Maureen Scheidnes

Maureen Scheidnes was born and raised in St. Paul, Minnesota. She received her BA in Modern Languages from Beloit College in Wisconsin. After teaching English in France and working in the private sector in Minnesota, Maureen returned to school to obtain her MA and PhD in linguistics from the University of Tours in France. Shortly after obtaining her PhD, she began her current joint appointment at Memorial in the Department of Modern Languages, Literatures and Cultures and the Department of Linguistics. Her research focuses on typical and atypical language development in bilingual children.

What first sparked your interest in studying French and linguistics?

My interest in French was sparked by Miss Firner, my fourth-grade teacher. My major in Modern Languages, for which I took a number of grammar courses in different languages, played a very important role in steering me towards linguistics.

How has your own experience influenced your academic career?

As is the case for many of us in second language acquisition, my own challenges as a second language learner can influence how I approach research on bilingualism and how I approach teaching French as a second language in the classroom.

What’s the weirdest/strangest/most surprising place you’ve ever found yourself in the course of your research?

I would say that the most surprising places that I found myself occurred while driving around the country side in central France (the area around Tours) to look for English-speaking children to participate in my doctoral research project. The families who participated had recently emigrated from the UK and were renovating old farm houses which they were very happy to show me. This was not something that I was expecting to see while collecting data, but I feel very lucky to have had these experiences.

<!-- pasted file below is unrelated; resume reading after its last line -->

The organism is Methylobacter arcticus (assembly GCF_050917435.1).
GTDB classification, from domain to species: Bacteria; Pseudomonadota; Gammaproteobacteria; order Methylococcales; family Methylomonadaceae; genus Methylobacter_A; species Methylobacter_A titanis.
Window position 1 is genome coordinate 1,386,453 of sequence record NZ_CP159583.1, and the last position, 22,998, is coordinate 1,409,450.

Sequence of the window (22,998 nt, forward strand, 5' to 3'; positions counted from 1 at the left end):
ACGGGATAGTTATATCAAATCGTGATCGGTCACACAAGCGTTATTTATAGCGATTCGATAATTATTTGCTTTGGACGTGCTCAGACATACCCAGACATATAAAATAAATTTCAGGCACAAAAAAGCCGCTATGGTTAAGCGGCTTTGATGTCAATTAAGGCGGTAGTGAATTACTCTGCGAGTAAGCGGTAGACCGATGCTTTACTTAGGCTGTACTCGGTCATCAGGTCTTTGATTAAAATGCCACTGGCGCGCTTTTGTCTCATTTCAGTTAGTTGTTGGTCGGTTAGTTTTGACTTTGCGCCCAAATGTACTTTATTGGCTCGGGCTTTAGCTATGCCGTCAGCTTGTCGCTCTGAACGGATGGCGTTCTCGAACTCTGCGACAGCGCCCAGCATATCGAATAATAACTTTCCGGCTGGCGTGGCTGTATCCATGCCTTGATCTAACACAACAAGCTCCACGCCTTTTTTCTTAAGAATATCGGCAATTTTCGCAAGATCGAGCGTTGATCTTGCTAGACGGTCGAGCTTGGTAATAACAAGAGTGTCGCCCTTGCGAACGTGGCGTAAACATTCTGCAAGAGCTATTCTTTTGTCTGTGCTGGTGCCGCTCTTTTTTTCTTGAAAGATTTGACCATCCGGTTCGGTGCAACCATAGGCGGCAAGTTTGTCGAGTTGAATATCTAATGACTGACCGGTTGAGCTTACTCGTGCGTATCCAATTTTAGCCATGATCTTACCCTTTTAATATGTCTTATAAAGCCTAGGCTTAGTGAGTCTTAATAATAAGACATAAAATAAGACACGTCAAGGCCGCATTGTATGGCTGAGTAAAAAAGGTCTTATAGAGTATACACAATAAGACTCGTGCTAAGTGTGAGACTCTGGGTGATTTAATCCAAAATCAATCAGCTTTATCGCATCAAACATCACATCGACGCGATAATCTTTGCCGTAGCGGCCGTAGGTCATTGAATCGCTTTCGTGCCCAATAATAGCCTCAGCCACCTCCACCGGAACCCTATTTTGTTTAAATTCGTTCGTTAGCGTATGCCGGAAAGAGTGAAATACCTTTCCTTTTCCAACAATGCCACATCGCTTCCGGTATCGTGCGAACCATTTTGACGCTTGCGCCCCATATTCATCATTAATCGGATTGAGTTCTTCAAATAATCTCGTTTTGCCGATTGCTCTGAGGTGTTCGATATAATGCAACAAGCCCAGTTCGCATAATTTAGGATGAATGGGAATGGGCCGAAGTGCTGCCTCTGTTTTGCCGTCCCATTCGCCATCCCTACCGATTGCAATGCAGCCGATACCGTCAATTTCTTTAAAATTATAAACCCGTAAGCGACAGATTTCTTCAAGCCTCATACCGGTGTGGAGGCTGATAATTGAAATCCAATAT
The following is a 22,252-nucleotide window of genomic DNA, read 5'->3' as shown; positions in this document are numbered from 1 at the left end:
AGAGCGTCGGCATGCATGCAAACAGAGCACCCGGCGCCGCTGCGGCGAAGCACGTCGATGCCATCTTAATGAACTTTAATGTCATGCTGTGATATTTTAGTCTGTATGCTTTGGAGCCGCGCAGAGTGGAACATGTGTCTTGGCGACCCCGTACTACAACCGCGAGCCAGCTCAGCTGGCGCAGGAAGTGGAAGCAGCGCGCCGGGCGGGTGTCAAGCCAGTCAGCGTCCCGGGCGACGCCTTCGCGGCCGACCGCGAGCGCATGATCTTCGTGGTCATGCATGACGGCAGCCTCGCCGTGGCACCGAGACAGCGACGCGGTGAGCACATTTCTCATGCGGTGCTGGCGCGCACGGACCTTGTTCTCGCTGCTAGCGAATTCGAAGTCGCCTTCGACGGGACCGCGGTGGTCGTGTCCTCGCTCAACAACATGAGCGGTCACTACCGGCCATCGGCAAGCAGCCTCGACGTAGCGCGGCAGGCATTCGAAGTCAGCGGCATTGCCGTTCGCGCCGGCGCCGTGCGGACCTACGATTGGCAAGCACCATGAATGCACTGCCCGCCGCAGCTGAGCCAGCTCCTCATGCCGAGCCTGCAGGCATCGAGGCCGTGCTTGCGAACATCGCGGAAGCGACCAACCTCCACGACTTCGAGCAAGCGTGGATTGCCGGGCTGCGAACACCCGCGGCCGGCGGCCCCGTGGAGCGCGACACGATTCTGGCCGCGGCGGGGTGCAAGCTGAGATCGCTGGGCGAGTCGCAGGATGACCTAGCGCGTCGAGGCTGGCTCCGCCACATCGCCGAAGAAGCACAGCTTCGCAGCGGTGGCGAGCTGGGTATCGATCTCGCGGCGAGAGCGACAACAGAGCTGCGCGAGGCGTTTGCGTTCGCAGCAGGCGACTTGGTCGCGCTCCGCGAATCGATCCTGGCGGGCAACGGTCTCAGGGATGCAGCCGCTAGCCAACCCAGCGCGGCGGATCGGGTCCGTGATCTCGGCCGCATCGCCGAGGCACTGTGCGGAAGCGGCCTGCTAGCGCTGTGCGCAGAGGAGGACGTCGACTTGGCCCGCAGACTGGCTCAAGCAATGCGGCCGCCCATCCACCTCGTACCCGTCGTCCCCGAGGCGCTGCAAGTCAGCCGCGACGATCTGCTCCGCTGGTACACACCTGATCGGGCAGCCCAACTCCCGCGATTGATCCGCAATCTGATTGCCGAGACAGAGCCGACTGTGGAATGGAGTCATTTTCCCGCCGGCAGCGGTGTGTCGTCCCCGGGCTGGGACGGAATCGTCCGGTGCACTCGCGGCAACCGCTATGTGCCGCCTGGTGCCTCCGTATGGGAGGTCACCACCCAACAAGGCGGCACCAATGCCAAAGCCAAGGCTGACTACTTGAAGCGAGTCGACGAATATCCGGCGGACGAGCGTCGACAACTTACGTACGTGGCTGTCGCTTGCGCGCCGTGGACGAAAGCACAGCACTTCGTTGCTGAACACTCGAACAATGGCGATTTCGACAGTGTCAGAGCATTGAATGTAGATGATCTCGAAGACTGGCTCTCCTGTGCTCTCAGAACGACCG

In a related detail, I found the country side near Tours to be particularly scenic when the colza was ripe (see photo)

What are you currently working on?

I am currently carrying out research on children in early French immersion. This is collaborative work done with Dr. Leslie Redmond in the Faculty of Education. We are particularly interested in how these children comprehend relative clauses in both French and English. In the literature on both adults and children, object relative clauses (1) have been shown to be harder to comprehend and slower to process than subject relative clauses (2). Prior work has shown that typically developing monolingual children have chance-level performance in the comprehension of sentences like (1) into the early primary school years.
(1) I see the giraffe that the cow is pushing.
(2) I see the giraffe that is pushing the cow.

Data collection and analysis is ongoing for this project, but thus far, it seems that first-graders in French Immersion appear to have similar comprehension scores for object relatives in both French and English. This is an interesting result because these children have had much more overall exposure to English compared to French. This suggests that age, not quantity of exposure, is the determining factor in acquiring object relative clauses in L2 French (when the L1 is English).

I am also working on non-word repetition and sentence repetition in French in children at L’école des Grands-Vents, the French-speaking primary school in St. John’s. These types of repetition tasks are sensitive to the participant’s language abilities. The children attending that school vary in their exposure to French (e.g., some have one French-speaking parent, others have two), but despite the variability in exposure to French, the children are able to repeat sentences with relative clauses. Again, this suggests that age is more important than exposure for processing these structures.